Software For The OnePlus One
TH: Another interesting feature of the OnePlus One was using CyanogenMod for the operating system. Why did you choose to partner with another company for the OS rather than just doing your own skin like most other OEMs, and what led you to CyanogenMod?
CP: A lot of companies—when they start a mobile phone company—will start by making their own OEM skin or own ROM. They might spend eight months or a year on this and then start developing the hardware. Then one-and-a-half or two years later, they release the first phone. We thought about this, and we thought, ‘Why did people do this?’ Back in the day when we were still on Gingerbread or on Donut, it made sense, because the Android experience wasn’t that polished and OEMs needed to polish up the experience for the end consumer. Nowadays, since KitKat, Android is already pretty mature and a lot more users actually prefer stock Android to something more customized. So we thought, ‘What are we good at?’ Well, our experience is all in hardware, so let’s just make really good hardware first. And because the differentiation between OEM ROMs and stock Android is slowly disappearing anyway, why not do something very close to stock? Instead of waiting an extra year to release a phone, let’s release a phone in six months instead while working with the best people in the industry who can do this. At that time, Cyanogen had just formed a company. We were friends, so we said, ‘Hey, let’s try this out. You’re a new company. We’re a new company. Let’s just try this and see what happens.’ And so we started working together. We actually had a lot of feedback on the software, and they had feedback on the hardware, so it’s kind of a co-developed product. Looking back, it was a pretty good idea to work with Cyanogen, because I think a lot of our success comes from the fact that we actually worked with them. They already had this pretty good product, and they had this core community of users who really trusted them as a new brand. It really meant a lot to us—this trust.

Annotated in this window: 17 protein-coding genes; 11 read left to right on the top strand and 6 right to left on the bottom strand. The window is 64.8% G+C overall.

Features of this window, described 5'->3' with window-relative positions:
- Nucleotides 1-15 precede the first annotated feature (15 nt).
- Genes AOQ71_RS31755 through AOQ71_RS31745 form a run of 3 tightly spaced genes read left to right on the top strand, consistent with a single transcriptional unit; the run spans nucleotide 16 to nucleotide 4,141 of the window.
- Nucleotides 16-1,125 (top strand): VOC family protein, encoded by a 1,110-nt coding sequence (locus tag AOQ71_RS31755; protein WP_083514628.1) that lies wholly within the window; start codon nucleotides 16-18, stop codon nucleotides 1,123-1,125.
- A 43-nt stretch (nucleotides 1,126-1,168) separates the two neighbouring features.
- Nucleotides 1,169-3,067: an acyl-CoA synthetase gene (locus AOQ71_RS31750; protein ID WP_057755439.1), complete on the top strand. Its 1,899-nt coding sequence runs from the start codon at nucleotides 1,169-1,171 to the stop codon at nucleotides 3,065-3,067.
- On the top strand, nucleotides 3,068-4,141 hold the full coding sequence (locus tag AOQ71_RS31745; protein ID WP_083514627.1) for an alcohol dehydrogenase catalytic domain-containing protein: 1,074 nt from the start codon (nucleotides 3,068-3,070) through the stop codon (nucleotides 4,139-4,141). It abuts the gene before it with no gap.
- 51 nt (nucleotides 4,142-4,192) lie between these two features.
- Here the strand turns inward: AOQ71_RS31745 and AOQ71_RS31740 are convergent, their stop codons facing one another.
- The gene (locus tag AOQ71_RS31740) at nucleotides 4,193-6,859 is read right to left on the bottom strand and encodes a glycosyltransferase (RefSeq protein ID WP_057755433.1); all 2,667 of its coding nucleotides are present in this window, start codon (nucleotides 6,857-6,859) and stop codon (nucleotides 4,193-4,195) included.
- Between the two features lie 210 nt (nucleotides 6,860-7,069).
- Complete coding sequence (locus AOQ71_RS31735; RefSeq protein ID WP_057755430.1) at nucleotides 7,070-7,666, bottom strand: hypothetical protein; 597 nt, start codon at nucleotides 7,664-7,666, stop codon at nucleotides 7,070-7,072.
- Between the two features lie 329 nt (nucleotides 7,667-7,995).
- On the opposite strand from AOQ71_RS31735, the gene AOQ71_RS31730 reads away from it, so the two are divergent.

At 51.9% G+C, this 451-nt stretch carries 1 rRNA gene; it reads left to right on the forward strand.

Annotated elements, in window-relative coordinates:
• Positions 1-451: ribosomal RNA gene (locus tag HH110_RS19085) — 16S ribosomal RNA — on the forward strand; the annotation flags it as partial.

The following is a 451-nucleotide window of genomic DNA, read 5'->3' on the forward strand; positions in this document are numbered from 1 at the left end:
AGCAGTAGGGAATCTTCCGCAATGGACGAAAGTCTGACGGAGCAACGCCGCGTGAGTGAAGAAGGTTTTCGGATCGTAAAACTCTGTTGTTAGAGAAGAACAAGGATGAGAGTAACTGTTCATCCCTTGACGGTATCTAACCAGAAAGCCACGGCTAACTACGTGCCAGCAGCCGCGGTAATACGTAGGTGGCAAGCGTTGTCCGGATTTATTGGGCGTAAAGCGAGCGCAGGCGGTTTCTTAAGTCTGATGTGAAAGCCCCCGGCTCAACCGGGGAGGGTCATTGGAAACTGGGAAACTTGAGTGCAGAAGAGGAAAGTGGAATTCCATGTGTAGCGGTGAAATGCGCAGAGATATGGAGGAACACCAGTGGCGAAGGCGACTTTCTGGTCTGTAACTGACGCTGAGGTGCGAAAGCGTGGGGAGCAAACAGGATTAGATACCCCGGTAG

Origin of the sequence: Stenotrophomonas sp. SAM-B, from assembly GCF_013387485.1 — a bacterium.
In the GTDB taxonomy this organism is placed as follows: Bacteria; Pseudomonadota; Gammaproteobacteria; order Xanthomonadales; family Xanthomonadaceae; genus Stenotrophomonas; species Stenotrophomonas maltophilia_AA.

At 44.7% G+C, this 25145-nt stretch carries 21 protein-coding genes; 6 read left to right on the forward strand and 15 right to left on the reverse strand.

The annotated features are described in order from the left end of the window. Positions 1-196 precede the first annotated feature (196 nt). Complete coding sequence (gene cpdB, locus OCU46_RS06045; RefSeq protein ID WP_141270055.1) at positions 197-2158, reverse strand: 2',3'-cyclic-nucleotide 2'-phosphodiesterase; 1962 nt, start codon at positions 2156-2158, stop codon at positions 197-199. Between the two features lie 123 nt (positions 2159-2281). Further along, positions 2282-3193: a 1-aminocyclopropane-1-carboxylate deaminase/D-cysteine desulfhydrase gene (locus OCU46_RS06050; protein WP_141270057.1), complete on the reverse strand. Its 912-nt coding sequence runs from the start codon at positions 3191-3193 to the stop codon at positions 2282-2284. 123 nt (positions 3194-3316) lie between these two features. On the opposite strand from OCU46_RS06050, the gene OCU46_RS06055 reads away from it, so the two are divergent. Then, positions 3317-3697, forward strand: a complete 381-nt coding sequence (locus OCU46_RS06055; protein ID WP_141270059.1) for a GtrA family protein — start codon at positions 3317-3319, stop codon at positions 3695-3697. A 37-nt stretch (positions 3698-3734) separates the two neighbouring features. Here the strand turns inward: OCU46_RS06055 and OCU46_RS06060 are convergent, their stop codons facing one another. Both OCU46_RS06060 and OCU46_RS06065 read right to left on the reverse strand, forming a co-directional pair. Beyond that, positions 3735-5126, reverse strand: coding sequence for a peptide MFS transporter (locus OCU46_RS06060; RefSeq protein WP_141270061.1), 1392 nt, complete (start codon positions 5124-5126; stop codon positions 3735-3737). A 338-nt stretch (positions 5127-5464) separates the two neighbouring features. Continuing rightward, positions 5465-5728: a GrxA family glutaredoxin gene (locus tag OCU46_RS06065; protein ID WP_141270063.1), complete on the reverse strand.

TH: Are you planning to upgrade the One to Lollipop?
CP: We’re actually still working with CM on the Lollipop build. There are three stages of QC for software for us: one is Cyanogen’s own QC, one is our own QC, and then we have to pass the Google tests. It’s in this process now, and it can take some time, especially if one of these finds a bug or a problem.
TH: So you don’t have a hard release date yet?
CP: It’s really hard to commit to release dates within software. I think Steve [Kondik, Cyanogen Inc. CTO] has commented on Google+ saying it’s going to be released in early February, but I’m not sure when it’s going to be exactly.